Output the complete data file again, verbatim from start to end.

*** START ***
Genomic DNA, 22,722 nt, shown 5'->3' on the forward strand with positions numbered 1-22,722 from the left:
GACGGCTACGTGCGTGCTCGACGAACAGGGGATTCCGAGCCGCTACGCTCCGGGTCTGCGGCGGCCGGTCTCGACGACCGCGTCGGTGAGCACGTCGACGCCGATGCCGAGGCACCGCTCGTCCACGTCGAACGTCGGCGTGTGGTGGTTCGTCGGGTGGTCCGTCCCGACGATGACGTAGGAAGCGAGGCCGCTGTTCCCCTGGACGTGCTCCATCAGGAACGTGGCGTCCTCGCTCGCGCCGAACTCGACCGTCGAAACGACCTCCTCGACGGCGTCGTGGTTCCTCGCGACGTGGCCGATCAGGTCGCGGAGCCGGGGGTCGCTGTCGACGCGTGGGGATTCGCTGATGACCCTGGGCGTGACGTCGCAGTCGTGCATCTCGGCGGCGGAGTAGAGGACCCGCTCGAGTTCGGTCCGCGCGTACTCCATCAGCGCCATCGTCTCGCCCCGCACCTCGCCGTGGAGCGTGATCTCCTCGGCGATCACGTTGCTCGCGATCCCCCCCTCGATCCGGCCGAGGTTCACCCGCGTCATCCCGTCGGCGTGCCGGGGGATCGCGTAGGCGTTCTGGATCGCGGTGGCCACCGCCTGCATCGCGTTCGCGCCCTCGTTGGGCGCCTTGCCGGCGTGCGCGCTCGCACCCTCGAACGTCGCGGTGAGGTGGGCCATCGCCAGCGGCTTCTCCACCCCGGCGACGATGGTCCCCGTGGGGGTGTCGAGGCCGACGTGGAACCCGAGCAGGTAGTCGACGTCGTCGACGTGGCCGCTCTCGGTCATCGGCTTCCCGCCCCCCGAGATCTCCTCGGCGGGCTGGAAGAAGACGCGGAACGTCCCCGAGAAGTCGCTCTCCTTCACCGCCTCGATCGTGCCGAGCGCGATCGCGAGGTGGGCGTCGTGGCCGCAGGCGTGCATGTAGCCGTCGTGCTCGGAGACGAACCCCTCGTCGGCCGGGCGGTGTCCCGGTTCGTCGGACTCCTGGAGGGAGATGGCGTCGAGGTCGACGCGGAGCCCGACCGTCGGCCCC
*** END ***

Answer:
Genomic DNA, 22,722 nt, shown 5'->3' on the forward strand with positions numbered 1-22,722 from the left:
GACGGCTACGTGCGTGCTCGACGAACAGGGGATTCCGAGCCGCTACGCTCCGGGTCTGCGGCGGCCGGTCTCGACGACCGCGTCGGTGAGCACGTCGACGCCGATGCCGAGGCACCGCTCGTCCACGTCGAACGTCGGCGTGTGGTGGTTCGTCGGGTGGTCCGTCCCGACGATGACGTAGGAAGCGAGGCCGCTGTTCCCCTGGACGTGCTCCATCAGGAACGTGGCGTCCTCGCTCGCGCCGAACTCGACCGTCGAAACGACCTCCTCGACGGCGTCGTGGTTCCTCGCGACGTGGCCGATCAGGTCGCGGAGCCGGGGGTCGCTGTCGACGCGTGGGGATTCGCTGATGACCCTGGGCGTGACGTCGCAGTCGTGCATCTCGGCGGCGGAGTAGAGGACCCGCTCGAGTTCGGTCCGCGCGTACTCCATCAGCGCCATCGTCTCGCCCCGCACCTCGCCGTGGAGCGTGATCTCCTCGGCGATCACGTTGCTCGCGATCCCCCCCTCGATCCGGCCGAGGTTCACCCGCGTCATCCCGTCGGCGTGCCGGGGGATCGCGTAGGCGTTCTGGATCGCGGTGGCCACCGCCTGCATCGCGTTCGCGCCCTCGTTGGGCGCCTTGCCGGCGTGCGCGCTCGCACCCTCGAACGTCGCGGTGAGGTGGGCCATCGCCAGCGGCTTCTCCACCCCGGCGACGATGGTCCCCGTGGGGGTGTCGAGGCCGACGTGGAACCCGAGCAGGTAGTCGACGTCGTCGACGTGGCCGCTCTCGGTCATCGGCTTCCCGCCCCCCGAGATCTCCTCGGCGGGCTGGAAGAAGACGCGGAACGTCCCCGAGAAGTCGCTCTCCTTCACCGCCTCGATCGTGCCGAGCGCGATCGCGAGGTGGGCGTCGTGGCCGCAGGCGTGCATGTAGCCGTCGTGCTCGGAGACGAACCCCTCGTCGGCCGGGCGGTGTCCCGGTTCGTCGGACTCCTGGAGGGAGATGGCGTCGAGGTCGACGCGGAGCCCGACCGTCGGCCCC